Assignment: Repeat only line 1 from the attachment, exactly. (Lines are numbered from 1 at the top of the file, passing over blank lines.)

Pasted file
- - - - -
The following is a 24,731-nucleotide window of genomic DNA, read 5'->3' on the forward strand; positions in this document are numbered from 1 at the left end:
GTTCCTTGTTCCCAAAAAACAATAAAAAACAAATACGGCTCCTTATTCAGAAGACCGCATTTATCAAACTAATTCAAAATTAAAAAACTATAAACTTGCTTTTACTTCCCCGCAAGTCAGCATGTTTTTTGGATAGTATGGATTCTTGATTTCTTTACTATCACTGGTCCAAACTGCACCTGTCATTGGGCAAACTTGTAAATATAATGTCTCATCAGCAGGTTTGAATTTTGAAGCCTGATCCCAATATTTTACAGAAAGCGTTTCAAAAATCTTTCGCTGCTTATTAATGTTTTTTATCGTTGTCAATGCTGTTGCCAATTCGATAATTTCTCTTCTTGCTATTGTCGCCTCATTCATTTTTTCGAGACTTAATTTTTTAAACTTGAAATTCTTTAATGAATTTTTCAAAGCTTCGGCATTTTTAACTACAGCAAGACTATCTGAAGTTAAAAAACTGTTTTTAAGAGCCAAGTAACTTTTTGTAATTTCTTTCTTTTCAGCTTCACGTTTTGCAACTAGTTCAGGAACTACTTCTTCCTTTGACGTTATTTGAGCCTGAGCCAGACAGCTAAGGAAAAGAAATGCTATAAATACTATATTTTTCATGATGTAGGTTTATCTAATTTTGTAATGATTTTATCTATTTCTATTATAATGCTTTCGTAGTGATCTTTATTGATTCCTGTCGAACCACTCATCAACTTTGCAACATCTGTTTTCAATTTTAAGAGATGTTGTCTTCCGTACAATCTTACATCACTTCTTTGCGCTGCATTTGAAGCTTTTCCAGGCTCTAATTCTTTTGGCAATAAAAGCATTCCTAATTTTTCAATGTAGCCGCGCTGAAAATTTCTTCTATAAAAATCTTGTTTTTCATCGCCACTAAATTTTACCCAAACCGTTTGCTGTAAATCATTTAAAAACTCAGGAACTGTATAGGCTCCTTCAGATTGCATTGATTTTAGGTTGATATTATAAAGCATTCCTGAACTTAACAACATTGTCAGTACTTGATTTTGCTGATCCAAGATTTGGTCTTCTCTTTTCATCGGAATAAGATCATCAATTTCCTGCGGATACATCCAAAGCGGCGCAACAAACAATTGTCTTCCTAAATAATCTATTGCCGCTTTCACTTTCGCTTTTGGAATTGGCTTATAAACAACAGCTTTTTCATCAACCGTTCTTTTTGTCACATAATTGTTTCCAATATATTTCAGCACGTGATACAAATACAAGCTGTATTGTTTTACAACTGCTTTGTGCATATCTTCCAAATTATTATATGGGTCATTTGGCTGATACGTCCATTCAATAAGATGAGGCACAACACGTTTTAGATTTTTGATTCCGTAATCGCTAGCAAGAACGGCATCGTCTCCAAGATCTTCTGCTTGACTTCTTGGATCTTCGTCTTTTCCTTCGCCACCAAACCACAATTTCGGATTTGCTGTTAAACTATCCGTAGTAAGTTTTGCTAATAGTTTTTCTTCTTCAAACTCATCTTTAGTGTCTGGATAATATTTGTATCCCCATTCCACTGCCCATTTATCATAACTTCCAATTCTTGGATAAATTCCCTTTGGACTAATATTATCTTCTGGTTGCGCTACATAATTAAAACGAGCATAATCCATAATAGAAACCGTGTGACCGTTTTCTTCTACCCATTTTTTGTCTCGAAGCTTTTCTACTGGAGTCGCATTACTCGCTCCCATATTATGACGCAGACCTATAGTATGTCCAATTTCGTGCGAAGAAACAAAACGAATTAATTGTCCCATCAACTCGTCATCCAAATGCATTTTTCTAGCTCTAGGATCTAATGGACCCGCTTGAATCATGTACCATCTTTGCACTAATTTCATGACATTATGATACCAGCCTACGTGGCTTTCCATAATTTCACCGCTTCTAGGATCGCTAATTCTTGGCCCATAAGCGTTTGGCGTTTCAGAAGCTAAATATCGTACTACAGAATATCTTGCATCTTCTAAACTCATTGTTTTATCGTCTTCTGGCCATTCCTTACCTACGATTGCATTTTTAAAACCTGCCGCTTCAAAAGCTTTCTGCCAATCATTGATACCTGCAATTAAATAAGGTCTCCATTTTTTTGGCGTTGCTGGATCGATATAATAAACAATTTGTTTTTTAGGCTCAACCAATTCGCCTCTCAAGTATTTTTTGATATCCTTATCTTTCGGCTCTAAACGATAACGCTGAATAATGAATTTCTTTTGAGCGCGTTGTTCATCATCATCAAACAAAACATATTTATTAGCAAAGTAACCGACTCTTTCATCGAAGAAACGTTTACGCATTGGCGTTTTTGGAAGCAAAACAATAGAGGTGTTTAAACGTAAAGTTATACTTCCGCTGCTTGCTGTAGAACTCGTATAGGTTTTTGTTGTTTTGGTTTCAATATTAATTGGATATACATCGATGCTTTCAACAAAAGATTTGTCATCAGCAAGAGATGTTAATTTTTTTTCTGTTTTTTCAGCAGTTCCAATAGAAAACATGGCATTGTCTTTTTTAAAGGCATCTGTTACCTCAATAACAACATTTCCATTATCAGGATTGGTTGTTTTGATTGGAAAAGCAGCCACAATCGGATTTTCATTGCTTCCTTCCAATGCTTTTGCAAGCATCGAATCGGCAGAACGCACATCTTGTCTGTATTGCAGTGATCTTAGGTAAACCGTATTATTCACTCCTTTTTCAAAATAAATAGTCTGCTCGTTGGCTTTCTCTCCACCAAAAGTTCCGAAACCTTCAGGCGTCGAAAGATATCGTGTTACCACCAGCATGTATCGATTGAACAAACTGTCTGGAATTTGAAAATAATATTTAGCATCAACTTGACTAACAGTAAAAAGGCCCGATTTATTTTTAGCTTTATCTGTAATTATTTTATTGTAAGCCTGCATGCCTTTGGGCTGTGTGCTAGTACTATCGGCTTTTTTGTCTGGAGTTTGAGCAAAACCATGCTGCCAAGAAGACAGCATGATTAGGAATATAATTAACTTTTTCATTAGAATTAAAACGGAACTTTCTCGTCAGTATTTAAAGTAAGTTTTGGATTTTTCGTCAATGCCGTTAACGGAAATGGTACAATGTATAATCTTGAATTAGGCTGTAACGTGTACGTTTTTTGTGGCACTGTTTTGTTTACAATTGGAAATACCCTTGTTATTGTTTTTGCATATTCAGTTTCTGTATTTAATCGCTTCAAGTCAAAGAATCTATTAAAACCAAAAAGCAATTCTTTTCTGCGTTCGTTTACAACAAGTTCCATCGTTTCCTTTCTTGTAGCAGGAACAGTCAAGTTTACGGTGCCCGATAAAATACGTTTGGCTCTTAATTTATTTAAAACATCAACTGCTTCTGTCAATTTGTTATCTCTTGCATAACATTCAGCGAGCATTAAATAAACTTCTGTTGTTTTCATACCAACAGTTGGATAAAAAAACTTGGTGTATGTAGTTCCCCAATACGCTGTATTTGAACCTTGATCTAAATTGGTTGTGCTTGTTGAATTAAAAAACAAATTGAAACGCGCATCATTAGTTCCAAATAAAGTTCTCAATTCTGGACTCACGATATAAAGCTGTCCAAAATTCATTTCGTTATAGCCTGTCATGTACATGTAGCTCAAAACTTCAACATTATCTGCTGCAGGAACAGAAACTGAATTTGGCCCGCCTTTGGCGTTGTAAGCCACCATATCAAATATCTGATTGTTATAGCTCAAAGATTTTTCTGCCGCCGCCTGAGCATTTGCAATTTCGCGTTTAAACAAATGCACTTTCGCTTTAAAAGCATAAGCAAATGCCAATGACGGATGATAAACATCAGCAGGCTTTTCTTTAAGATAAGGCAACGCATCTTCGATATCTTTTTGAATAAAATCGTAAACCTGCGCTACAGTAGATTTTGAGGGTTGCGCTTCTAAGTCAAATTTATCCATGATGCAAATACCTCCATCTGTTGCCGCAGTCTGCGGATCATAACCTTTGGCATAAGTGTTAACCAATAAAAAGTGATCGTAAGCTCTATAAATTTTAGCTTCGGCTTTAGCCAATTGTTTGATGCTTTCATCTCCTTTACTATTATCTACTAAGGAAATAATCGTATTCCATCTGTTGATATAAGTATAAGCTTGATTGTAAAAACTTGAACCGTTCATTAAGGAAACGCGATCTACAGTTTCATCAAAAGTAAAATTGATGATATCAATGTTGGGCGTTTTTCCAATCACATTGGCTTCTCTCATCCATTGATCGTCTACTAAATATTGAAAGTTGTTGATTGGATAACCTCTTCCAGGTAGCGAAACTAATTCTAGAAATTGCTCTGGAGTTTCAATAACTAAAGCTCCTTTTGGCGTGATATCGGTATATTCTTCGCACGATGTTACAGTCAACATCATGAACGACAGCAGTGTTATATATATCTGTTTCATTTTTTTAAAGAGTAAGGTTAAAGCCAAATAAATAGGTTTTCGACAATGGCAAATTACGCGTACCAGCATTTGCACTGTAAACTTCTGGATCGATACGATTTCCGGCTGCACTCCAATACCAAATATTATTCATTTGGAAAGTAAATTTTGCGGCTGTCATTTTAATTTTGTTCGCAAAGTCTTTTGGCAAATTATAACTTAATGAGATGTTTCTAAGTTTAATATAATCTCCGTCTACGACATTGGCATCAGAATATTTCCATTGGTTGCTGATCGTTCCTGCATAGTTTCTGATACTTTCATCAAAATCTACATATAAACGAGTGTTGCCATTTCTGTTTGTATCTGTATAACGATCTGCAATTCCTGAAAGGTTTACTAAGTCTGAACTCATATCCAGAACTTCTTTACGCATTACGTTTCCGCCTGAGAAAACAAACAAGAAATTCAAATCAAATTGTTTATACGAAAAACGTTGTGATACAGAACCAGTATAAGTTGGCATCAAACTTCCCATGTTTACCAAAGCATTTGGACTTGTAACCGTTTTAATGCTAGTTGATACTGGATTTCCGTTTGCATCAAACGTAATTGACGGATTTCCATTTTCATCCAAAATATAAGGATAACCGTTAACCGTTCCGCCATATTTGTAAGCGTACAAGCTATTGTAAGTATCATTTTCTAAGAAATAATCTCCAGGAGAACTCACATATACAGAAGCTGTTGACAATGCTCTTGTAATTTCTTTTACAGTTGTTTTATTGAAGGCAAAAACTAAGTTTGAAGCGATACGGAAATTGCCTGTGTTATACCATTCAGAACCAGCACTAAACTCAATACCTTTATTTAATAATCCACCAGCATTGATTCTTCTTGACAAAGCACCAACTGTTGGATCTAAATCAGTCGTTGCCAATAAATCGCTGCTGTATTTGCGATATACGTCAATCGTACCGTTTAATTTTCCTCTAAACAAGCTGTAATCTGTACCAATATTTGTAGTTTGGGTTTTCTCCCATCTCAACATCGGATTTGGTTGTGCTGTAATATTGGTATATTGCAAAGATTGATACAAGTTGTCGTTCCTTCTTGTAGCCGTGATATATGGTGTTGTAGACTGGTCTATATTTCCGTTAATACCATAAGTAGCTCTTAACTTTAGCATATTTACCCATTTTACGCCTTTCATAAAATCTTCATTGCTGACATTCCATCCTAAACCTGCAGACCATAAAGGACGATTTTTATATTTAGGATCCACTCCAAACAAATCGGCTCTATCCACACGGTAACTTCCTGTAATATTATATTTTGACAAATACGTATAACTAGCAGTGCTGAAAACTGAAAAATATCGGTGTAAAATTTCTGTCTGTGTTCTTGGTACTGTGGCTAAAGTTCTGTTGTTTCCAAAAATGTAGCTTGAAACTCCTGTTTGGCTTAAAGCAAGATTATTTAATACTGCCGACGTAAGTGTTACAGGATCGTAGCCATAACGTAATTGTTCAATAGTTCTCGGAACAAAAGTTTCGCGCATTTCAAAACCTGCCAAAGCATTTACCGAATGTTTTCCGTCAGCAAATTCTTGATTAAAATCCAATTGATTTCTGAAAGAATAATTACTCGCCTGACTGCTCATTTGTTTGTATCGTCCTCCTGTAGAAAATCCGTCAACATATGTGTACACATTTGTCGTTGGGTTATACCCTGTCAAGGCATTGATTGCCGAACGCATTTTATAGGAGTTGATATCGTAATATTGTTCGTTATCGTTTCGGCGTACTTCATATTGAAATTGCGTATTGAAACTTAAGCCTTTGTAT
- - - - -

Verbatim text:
The following is a 24,731-nucleotide window of genomic DNA, read 5'->3' on the forward strand; positions in this document are numbered from 1 at the left end: